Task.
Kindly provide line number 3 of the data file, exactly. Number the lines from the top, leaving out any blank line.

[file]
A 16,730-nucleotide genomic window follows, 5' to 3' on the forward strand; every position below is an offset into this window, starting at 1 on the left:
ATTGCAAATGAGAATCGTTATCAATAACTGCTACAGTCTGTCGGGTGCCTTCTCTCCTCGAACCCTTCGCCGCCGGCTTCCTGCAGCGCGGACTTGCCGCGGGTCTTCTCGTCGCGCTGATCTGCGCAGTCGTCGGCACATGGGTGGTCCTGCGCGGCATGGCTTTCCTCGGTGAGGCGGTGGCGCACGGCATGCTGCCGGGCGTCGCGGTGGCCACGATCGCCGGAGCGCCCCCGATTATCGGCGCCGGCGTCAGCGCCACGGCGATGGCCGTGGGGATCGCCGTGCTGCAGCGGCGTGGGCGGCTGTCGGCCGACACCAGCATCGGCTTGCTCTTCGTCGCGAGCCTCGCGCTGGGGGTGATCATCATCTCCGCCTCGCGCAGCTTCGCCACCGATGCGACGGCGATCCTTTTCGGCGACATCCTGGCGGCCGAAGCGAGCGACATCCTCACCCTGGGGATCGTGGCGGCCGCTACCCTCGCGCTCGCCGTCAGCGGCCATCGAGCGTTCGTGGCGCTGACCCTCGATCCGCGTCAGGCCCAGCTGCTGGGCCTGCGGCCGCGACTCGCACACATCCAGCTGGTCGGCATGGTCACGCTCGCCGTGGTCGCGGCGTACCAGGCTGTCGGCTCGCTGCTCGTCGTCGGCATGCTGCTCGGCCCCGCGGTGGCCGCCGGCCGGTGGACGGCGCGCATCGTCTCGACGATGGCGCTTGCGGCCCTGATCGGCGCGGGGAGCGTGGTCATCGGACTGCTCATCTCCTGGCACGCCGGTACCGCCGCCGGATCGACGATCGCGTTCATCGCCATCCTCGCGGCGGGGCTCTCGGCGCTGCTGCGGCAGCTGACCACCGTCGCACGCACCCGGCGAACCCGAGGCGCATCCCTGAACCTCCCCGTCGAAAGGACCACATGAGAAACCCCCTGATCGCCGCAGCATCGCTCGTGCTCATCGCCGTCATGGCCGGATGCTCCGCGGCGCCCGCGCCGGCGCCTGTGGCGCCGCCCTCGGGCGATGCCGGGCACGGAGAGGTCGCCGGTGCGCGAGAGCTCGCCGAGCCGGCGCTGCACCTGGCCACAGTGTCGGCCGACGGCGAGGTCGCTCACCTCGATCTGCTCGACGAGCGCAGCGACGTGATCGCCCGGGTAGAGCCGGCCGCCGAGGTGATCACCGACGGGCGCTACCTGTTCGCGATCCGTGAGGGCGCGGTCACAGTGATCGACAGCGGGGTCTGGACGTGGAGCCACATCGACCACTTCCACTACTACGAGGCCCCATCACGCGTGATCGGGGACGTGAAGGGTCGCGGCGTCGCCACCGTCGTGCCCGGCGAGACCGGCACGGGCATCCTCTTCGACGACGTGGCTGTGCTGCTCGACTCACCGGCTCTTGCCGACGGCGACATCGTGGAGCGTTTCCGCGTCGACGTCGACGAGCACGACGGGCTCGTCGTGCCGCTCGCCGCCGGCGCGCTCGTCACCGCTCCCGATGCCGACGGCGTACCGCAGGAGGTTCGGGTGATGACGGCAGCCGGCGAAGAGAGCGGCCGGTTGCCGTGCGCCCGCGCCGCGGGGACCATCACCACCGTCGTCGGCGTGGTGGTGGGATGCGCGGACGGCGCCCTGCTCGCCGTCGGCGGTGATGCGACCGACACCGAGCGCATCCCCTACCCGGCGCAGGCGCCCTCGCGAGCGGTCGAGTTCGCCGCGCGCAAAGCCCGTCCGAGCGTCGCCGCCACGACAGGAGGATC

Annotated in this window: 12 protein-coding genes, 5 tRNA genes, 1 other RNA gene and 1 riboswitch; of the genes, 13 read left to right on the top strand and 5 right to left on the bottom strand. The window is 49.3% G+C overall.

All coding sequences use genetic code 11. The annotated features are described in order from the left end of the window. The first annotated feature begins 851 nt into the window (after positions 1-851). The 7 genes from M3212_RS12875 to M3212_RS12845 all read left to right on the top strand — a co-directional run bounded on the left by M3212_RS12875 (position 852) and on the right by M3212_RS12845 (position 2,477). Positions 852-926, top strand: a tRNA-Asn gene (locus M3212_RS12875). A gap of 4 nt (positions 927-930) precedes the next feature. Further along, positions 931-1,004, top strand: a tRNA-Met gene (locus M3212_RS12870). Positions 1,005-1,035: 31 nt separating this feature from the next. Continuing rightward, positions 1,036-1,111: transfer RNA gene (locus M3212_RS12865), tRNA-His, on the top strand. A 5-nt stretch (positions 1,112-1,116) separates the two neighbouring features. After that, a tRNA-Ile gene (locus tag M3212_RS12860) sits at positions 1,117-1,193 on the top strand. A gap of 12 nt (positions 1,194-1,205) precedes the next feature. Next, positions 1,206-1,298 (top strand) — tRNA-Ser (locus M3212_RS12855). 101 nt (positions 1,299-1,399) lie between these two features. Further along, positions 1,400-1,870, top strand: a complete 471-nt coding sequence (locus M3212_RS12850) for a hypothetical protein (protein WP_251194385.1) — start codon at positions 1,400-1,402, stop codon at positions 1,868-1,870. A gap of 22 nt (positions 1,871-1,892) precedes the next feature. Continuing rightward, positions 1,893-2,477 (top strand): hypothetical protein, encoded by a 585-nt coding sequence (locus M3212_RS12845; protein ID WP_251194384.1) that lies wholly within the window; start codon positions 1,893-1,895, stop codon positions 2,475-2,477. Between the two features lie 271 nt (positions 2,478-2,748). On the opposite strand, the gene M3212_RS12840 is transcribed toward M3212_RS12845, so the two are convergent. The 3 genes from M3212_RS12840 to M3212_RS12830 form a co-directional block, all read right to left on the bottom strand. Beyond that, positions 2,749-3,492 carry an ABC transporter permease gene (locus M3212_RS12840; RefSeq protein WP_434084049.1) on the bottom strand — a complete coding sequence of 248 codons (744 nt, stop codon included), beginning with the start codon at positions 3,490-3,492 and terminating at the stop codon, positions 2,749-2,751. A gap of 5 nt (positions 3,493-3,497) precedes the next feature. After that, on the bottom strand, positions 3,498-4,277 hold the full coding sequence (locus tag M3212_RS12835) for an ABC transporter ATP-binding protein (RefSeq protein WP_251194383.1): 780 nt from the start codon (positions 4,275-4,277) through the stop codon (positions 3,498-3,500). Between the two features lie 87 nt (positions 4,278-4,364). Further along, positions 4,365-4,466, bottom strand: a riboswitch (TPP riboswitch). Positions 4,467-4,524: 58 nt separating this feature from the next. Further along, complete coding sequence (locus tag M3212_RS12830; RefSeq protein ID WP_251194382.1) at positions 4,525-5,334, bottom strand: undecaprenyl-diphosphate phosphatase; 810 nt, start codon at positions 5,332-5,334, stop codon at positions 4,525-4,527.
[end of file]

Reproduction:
Annotated in this window: 12 protein-coding genes, 5 tRNA genes, 1 other RNA gene and 1 riboswitch; of the genes, 13 read left to right on the top strand and 5 right to left on the bottom strand. The window is 49.3% G+C overall.